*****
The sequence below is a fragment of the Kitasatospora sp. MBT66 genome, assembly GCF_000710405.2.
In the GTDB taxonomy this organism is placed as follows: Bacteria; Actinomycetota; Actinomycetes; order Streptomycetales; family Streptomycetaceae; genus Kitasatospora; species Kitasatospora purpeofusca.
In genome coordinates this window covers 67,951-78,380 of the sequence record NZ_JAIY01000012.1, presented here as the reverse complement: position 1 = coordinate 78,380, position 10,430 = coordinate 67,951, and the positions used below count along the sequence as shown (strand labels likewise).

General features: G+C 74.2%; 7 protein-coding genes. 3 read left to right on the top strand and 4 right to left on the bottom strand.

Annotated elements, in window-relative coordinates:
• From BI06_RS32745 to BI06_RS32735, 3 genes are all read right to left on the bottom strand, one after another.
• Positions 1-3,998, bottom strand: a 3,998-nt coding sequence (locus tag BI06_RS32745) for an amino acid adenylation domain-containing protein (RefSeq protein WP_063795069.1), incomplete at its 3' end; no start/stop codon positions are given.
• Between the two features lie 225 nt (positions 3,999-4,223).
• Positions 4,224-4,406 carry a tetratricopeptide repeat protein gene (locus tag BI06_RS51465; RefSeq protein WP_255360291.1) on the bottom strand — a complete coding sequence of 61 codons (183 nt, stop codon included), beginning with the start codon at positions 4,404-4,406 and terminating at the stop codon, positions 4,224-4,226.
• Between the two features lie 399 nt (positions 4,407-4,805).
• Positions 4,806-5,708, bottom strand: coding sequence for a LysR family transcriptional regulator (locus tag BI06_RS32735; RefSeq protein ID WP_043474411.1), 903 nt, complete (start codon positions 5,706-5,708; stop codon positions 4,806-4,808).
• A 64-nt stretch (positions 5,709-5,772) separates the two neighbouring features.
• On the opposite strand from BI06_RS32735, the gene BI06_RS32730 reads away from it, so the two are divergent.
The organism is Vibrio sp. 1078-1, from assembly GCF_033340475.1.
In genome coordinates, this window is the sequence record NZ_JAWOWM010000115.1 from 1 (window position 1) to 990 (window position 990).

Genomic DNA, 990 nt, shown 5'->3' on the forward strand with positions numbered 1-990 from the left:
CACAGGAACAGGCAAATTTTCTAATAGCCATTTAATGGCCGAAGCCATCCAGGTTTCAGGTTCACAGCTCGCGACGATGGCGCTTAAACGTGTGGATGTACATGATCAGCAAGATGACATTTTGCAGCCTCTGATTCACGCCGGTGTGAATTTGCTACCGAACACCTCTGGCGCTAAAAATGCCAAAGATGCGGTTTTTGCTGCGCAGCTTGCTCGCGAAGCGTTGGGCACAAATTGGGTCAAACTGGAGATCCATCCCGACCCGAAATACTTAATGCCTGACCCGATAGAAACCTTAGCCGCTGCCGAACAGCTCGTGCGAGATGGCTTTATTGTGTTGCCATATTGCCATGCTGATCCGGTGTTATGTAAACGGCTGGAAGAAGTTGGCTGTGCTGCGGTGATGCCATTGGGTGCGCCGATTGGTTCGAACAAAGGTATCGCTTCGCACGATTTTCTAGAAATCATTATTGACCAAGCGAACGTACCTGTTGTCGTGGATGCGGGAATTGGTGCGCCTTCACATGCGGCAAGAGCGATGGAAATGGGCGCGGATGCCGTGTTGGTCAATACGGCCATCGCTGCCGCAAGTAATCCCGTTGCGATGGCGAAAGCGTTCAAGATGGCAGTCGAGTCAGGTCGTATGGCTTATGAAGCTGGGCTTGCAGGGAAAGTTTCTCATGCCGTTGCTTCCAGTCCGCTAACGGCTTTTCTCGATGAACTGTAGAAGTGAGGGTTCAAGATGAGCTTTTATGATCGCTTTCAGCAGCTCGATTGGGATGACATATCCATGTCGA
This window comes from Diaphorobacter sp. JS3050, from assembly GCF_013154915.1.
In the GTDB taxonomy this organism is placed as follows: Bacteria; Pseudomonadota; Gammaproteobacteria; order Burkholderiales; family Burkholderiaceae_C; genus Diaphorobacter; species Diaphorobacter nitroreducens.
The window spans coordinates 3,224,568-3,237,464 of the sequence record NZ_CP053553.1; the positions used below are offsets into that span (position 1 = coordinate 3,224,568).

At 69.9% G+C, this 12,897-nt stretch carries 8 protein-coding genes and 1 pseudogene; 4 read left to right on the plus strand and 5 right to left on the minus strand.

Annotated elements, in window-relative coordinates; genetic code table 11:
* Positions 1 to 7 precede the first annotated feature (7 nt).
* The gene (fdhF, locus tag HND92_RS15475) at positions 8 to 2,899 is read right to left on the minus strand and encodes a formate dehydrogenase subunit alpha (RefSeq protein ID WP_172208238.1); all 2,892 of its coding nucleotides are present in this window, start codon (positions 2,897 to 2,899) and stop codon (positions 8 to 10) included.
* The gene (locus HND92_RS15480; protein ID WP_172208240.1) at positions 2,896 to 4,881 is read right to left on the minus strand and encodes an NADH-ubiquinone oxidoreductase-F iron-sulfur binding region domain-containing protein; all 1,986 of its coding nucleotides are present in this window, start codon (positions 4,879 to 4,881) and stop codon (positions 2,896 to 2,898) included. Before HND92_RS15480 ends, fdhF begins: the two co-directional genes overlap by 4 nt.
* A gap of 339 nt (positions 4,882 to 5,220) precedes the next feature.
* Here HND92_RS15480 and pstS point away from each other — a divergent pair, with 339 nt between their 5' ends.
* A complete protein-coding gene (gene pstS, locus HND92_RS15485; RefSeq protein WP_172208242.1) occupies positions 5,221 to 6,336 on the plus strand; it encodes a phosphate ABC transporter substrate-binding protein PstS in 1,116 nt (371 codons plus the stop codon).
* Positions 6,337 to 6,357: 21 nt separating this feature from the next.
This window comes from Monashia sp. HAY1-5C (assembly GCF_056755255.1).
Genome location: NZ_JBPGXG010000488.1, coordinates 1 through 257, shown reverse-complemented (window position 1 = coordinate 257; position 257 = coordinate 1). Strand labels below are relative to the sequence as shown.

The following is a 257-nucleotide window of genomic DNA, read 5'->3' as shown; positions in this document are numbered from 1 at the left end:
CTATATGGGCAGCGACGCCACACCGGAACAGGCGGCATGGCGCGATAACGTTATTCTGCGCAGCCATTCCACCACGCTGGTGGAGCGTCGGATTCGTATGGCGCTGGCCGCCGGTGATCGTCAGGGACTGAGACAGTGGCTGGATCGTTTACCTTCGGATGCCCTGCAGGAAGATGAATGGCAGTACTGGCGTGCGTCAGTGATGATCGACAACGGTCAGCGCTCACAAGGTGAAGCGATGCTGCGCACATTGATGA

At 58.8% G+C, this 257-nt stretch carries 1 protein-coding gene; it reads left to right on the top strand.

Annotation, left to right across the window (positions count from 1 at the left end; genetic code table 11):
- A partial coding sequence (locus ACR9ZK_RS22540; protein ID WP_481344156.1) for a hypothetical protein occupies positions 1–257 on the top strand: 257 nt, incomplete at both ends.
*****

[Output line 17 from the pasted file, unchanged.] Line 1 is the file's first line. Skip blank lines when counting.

CACAGGAACAGGCAAATTTTCTAATAGCCATTTAATGGCCGAAGCCATCCAGGTTTCAGGTTCACAGCTCGCGACGATGGCGCTTAAACGTGTGGATGTACATGATCAGCAAGATGACATTTTGCAGCCTCTGATTCACGCCGGTGTGAATTTGCTACCGAACACCTCTGGCGCTAAAAATGCCAAAGATGCGGTTTTTGCTGCGCAGCTTGCTCGCGAAGCGTTGGGCACAAATTGGGTCAAACTGGAGATCCATCCCGACCCGAAATACTTAATGCCTGACCCGATAGAAACCTTAGCCGCTGCCGAACAGCTCGTGCGAGATGGCTTTATTGTGTTGCCATATTGCCATGCTGATCCGGTGTTATGTAAACGGCTGGAAGAAGTTGGCTGTGCTGCGGTGATGCCATTGGGTGCGCCGATTGGTTCGAACAAAGGTATCGCTTCGCACGATTTTCTAGAAATCATTATTGACCAAGCGAACGTACCTGTTGTCGTGGATGCGGGAATTGGTGCGCCTTCACATGCGGCAAGAGCGATGGAAATGGGCGCGGATGCCGTGTTGGTCAATACGGCCATCGCTGCCGCAAGTAATCCCGTTGCGATGGCGAAAGCGTTCAAGATGGCAGTCGAGTCAGGTCGTATGGCTTATGAAGCTGGGCTTGCAGGGAAAGTTTCTCATGCCGTTGCTTCCAGTCCGCTAACGGCTTTTCTCGATGAACTGTAGAAGTGAGGGTTCAAGATGAGCTTTTATGATCGCTTTCAGCAGCTCGATTGGGATGACATATCCATGTCGA